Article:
Fernando Garcia, Executive director of Red en Defensa de los Derechos Digitales a Mexican-based network that defends digital rights and Aiste Zilinskiene, Member of the Central Electoral Commission of Lithuania, drew upon citizen digital experiences to hold political actors accountable via elections. They also raised awareness about the threats to privacy posed by malware attacks surveilling journalists and human rights activists.
Nana Gyan-Apenteng, head of Ghana’s National Media Commission and chair of the African Communications Regulation Authorities network signaled the potential to apply electoral laws to media at the point where social media content emerged onto traditional media platforms.
The UNESCO-GNI Colloquium also featured together representatives from technology companies to discuss what can be done to enhance the quality of public information during such elections in order to counter misinformation.
Steve Crown, Microsoft’s Vice President and Deputy General Counsel, pointed out the moral challenges around setting national or regional regulations given the global nature of internet and the potential for legislation to be implemented as censorship.
Ludovic Peran, Policy and Government Affairs Manager of Google, shared the company’s initiatives to address fake news, such as the development of fact-checking tools, quality guidelines and the tracking of misleading sources. Meanwhile, Andy O’Connell, Public Policy Manager of Facebook stated that his company had pledged transparency in paid political advertising.
He also noted Facebook’s work to limit the economic incentives of “fake news”, and to remove accounts with false profiles.
The importance of strengthening media and information literacy as part of voter education, was raised by. Divina Frau-Meigs, UNESCO Chair Savoir Devenir, Nouvelle Sorbonne, Paris. She said there was a need to teach young people that casting a ballot was not the same as “liking” something on social media, and encouraged “digital citizenship” as a way to boost the integrity of elections.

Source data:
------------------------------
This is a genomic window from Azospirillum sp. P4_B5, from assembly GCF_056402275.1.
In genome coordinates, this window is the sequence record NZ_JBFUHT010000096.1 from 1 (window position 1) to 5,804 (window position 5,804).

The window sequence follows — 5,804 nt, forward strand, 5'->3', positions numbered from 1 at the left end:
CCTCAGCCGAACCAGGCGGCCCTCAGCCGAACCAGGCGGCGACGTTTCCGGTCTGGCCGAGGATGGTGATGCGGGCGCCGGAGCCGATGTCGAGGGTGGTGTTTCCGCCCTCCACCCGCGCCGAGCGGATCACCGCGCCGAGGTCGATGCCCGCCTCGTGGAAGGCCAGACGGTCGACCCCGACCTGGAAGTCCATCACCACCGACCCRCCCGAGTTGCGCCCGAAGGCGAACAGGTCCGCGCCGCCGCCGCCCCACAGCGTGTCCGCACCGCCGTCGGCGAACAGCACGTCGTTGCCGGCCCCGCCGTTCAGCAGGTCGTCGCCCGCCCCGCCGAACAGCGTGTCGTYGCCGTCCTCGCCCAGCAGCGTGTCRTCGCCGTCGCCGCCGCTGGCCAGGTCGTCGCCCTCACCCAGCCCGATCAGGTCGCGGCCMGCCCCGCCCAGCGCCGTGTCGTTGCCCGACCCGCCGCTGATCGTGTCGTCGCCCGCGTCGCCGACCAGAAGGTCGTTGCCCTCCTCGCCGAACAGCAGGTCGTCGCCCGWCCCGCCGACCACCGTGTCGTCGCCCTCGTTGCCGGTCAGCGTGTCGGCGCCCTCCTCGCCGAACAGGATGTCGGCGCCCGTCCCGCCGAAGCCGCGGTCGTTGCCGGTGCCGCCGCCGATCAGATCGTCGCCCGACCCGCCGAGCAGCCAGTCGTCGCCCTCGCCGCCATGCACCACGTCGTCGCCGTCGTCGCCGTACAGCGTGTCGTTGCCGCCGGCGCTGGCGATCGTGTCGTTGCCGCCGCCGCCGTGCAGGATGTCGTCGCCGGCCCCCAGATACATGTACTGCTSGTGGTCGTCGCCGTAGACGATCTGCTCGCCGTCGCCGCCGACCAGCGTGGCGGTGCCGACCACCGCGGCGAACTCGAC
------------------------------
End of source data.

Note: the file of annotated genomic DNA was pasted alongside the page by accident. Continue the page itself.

UNESCO hopes to follow up through highlighting the incompatibility of Internet shut-downs with the free flow of information that is needed for elections.
The Organisation will also seek to work on methodologies that can benefit election stakeholders who monitor electoral communications, to provide a knowledge base for policy on regulation and self-regulation.
Further work will entail training journalists to be able to give deeper coverage of the role of social media in relation to polls, including ways to find and rebut disinformation online.
Another follow up is promoting the value to election integrity of programmes in media and information literacy.
The over-regulation of digital electoral communications that can disproportionately limit freedom of expression and privacy, is an area where UNESCO can play a monitoring role.
A Report compiling all speaker’s interventions will be available